Conservation and Restoration
Many highly specialized staff are employed throughout the Foundation to preserve vulnerable cultural heritage artifacts. They perform restoration or conservation work and prevent damage occurring.
Conservation as a Safeguard and Preventive
Conservation secures the existing state of an object. Prevention is intended to forestall damage. Their scope includes professional collection management and the storage of objects according to conservation requirements. This involves, for example, preparing specifications for the air conditioning and equipment of exhibition and storage spaces.
Optimal storage conditions will be provided by the planned central storage facility at the new storage site in Friedrichshagen bieten. In June 2014, storage warehouse for the Staatsbibliothek zu Berlin (Berlin State Library), the Ibero-Amerikanisches Institut (Ibero-American Institute) and the bpk Bildagentur (Picture Agency bpk) went into operation. The building boasts cutting-edge technology and is specially designed for storing vulnerable cultural artifacts.
Some of Foundation's specialized workshops will also be brought together at the central storage site in Friedrichshagen. Bundling the expertise of scientific specialists in this way should produce yet more synergies in the future.
Special Workshops for Conservation and Restoration
If damage or deterioration are observed, the object concerned is fully restored. Every step is carried out with respect for the original and its history. The various workshops of the Foundation are staffed by restorers with specialist training. Some of the research methods used by them are unique.
Museum Objects of Different Materials
The restoration workshops of the Staatliche Museen zu Berlin (National Museums in Berlin) specialize in different types of component material. In particular, there are stone, wood, ceramics, and textile workshops. In addition to conservation and restoration, the peculiarities of each object in terms of art and material technology are examined.
Just across from the Museumsinsel (Museum Island) is the Archäologische Zentrum (Archaeological Centre), which opened in 2012. This bundles the archaeological capabilities of the Staatliche Museen zu Berlin. In addition to study collections, libraries, archives and administrative offices, it also accommodates restoration workshops. There are five restoration workshops, specializing in stone, ceramics, metal, and papyrus, as well as wood and other organic materials. They take care of objects from the Ägyptisches Museum und Papyrussammlung (Egyptian Museum and Papyrus Collection). The restorers and the storage manager are responsible for looking after the objects while they are in storage, on display in the museum, or out on loan to other institutions.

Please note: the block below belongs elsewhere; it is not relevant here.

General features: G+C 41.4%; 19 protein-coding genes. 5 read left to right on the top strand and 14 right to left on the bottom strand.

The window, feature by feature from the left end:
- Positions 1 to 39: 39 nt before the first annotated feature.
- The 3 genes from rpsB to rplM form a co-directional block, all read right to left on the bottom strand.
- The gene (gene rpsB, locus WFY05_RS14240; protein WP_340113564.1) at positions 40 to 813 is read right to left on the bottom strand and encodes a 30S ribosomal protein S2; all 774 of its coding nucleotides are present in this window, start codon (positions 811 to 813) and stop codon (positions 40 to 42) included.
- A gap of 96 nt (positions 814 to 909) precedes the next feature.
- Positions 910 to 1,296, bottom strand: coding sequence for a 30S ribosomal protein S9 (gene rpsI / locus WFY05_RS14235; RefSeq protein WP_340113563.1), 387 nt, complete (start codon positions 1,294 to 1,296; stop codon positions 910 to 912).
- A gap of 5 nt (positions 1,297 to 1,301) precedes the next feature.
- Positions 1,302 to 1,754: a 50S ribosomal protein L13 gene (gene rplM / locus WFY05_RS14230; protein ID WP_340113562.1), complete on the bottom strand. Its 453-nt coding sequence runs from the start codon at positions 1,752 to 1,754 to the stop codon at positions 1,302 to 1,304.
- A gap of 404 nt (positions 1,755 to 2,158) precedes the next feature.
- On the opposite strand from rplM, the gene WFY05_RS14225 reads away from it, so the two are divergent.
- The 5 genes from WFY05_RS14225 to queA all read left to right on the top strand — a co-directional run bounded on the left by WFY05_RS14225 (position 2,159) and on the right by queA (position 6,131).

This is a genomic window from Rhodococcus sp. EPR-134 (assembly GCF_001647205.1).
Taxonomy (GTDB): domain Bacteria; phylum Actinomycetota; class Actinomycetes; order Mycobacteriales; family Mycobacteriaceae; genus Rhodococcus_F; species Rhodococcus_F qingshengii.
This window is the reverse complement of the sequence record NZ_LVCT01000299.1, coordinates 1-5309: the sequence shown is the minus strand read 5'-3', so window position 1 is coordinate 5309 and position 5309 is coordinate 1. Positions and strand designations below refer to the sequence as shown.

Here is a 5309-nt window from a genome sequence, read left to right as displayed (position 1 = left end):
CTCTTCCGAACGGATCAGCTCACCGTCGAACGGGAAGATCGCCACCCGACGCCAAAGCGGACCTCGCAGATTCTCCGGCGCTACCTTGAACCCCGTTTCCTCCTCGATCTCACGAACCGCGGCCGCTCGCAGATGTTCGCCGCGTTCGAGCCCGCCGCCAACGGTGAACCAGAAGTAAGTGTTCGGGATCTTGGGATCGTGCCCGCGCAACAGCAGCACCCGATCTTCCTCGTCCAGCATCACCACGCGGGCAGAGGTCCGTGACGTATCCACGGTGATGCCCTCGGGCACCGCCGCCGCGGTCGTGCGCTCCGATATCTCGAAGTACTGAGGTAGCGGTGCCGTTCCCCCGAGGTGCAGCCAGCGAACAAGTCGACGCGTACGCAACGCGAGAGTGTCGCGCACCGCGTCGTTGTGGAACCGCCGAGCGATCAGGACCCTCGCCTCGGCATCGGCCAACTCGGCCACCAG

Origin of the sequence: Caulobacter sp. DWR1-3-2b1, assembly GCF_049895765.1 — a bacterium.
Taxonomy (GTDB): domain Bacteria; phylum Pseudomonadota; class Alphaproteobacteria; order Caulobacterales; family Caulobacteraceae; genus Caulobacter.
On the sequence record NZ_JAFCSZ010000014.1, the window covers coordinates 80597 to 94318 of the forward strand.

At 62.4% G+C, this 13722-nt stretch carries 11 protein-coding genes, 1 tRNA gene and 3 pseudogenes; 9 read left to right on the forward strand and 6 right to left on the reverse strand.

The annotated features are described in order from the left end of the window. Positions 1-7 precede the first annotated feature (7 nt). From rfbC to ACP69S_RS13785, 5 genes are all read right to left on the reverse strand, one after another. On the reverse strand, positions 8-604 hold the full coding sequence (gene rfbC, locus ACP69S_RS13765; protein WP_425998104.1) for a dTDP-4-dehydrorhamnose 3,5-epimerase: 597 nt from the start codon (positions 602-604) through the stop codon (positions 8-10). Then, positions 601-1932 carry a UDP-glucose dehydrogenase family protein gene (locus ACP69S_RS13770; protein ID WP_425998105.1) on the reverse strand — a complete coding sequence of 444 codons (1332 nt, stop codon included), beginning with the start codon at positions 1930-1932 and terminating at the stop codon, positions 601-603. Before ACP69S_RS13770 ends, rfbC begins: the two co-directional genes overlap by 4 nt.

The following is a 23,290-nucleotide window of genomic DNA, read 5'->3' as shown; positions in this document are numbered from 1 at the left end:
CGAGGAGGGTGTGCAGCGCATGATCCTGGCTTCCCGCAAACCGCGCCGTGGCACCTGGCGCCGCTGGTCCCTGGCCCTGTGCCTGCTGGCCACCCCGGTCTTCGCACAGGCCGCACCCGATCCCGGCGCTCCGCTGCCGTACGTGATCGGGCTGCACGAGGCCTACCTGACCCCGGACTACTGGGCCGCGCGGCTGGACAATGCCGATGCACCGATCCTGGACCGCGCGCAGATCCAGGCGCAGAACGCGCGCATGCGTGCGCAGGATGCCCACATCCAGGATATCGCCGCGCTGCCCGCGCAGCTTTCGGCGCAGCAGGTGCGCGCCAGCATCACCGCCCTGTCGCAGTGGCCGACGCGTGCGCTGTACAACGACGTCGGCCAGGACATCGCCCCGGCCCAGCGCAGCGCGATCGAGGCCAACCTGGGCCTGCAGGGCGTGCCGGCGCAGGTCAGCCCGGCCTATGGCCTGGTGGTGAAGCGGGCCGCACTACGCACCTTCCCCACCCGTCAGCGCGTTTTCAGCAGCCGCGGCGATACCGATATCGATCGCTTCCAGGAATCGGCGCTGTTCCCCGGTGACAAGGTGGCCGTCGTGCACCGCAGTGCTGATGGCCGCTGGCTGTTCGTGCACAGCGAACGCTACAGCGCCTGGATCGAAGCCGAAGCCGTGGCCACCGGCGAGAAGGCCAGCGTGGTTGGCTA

Conservation and Restoration of Paper
Experts from the Staatsbibliothek zu Berlin and the Geheimes Staatsarchiv Preussischer Kulturbesitz (Prussian Secret State Archives) primarily restore and preserve textual documents made of paper, but also of parchment. Among the most important conservation measures here are proper storage and packaging, as well as mass-deacidification.
All of the procedures for preserving the items in the collections are being continually improved. To this end, both institutions are active in a range of bodies, committees, and networks, as well as collaborative work. On the initiative of German libraries and archives, the "Alliance for preserving written cultural heritage" was founded in 2001 with the goal of making it a shared, national responsibility to safeguard written cultural heritage. This is the origin of the Coordination Office for the Preservation of the Written Cultural Heritage (KEK), which has been based at the Staatsbibliothek zu Berlin since 2010.
Preservation of Musical Instruments
In the Musikinstrumenten-Museum (Museum of Musical Instruments) of the Staatliches Institut für Musikforschung (State Institute for Music Research), various types of instrument are restored and safeguarded. When the conservation requirements dictate that a particular original instrument may no longer be played, a replica of that instrument can be made. As far as possible, identical materials are used in its construction.